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JOE ALLEN—American. Pre- and post-theater dining is a tradition at this warm and casual 54-year-old go-to, known for its comfort food (calf ’s liver, meat loaf, shrimp and grits), celebrity clientele and collection of posters of Broadway shows that have flopped. L & D (daily), Brunch (Sa & Su). 326 W. 46th St., btw Eighth & Ninth aves.,

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THE GUIDE

HILL COUNTRY—American. Dry-rubbed meats—brisket, ribs, pulled pork, turkey breast and more—are cooked low and slow in a pit smoker fueled by post oak wood imported from the Lone Star State at the cafeteria-style, communal-table eatery. Live American roots music plays in the downstairs bar Tu-Sa. L & D (daily). 30 W. 26th St., btw Broadway & Sixth Ave., 212.255.4544, www.hill country.com

4 5 6 S 7


212.581.6464, www.joeallen restaurant.com JUNIOR’S RESTAURANT— American. The legendary Brooklyn cheesecake bakery, with two locations in the Theater District, offers more than 10 creamy varieties of the dessert, as well as humongous deli sandwiches, barbecue and a full menu of breakfast fare. B, L & D (daily). W. 45th St., btw Broadway & Eighth Ave., 212.302.2000; 1626 Broadway, at W. 49th St., 212.365.5900. www.juniorscheesecake.com

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MOLYVOS —Greek. Diners feast on elegant versions of Hellenic specialties— moussaka; stuffed red peppers with basmati rice, eggplant, tomato and manouri cheese; charcoal grilled whole fish with lemon and olive oil emulsion, priced by the pound; and of course, hummus and tzatziki spreads—in an Aegian-inspired dining room. L & D (daily). 871 Seventh Ave., btw W. 55th & W. 56th sts., 212.582.7500, www .molyvos.com NOBU FIFTY SEVEN— Japanese. The Uptown sister of Chef Nobu Matsuhisa’s renowned Downtown spot is a visual spectacle. L & D (daily). 40 W. 57th St., btw Fifth & Sixth aves., 212.757.3000. www.myri adrestaurantgroup.com PATSY’S ITALIAN RESTAURANT—Italian. This family-run restaurant (since 1944), a favorite of the late Frank Sinatra, specializes in Neapolitan cuisine, including penne alla vodka and gnocchi with meat sauce. L & D (daily). 236 W. 56th St., btw Broadway & Eighth Ave., 212.247.3491, www .patsys.com ROCK CENTER CAFÉ— American. Outdoor seating in warm months and tall-window views of the Rockefeller Center ice-skating rink in winter set the scene for a menu offering house-made pastas and a specialty burger blended in-house with chuck and Black Angus short ribs. Children’s menu available. B, L & D (daily) 20 W. 50th St., btw Fifth & Sixth aves., 212.332.7620, www.patina group.com/rock-center-cafe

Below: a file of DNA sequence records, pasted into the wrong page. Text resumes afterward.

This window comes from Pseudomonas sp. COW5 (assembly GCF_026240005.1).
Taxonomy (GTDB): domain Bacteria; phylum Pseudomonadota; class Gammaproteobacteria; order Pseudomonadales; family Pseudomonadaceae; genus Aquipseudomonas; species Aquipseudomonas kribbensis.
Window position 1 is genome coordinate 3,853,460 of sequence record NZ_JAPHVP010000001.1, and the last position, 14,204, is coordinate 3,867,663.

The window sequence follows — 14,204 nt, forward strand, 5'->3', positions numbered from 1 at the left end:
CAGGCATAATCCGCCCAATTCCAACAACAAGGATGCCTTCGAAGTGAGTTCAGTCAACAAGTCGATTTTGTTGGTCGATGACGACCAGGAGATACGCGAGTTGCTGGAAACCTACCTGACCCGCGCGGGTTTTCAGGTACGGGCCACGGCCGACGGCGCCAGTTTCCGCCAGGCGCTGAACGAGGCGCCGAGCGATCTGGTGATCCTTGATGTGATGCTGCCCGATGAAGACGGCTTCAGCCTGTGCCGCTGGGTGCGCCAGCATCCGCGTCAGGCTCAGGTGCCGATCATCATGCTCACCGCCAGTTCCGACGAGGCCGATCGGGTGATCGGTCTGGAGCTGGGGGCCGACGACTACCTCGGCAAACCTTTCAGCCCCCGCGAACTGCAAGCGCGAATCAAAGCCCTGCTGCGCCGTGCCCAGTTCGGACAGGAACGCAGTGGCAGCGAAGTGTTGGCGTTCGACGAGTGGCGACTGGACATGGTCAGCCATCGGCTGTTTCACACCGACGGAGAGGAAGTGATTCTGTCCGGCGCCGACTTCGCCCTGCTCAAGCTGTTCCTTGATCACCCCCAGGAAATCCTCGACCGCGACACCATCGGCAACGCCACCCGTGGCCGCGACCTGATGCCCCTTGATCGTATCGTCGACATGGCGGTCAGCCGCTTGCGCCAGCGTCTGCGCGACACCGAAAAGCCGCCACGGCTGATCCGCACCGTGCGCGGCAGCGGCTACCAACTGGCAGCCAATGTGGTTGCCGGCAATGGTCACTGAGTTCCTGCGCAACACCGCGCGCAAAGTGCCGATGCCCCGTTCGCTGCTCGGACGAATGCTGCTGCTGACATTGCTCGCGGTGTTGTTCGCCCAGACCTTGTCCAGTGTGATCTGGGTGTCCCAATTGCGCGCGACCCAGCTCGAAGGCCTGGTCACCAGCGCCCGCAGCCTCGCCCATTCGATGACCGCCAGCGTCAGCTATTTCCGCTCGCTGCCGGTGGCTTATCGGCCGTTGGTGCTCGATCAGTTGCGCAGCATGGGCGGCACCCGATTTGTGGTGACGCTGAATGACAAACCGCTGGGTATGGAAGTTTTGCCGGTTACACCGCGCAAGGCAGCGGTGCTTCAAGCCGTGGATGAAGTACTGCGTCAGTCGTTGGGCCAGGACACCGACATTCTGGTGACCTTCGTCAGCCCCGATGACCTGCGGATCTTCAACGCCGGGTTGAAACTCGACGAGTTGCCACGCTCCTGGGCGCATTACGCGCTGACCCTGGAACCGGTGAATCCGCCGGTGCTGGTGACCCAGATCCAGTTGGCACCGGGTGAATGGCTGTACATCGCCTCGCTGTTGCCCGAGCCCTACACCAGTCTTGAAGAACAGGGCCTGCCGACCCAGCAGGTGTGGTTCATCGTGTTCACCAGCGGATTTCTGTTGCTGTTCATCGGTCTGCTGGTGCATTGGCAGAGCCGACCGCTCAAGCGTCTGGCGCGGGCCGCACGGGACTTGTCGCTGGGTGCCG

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W HERETRAVELER ® NEW Y ORK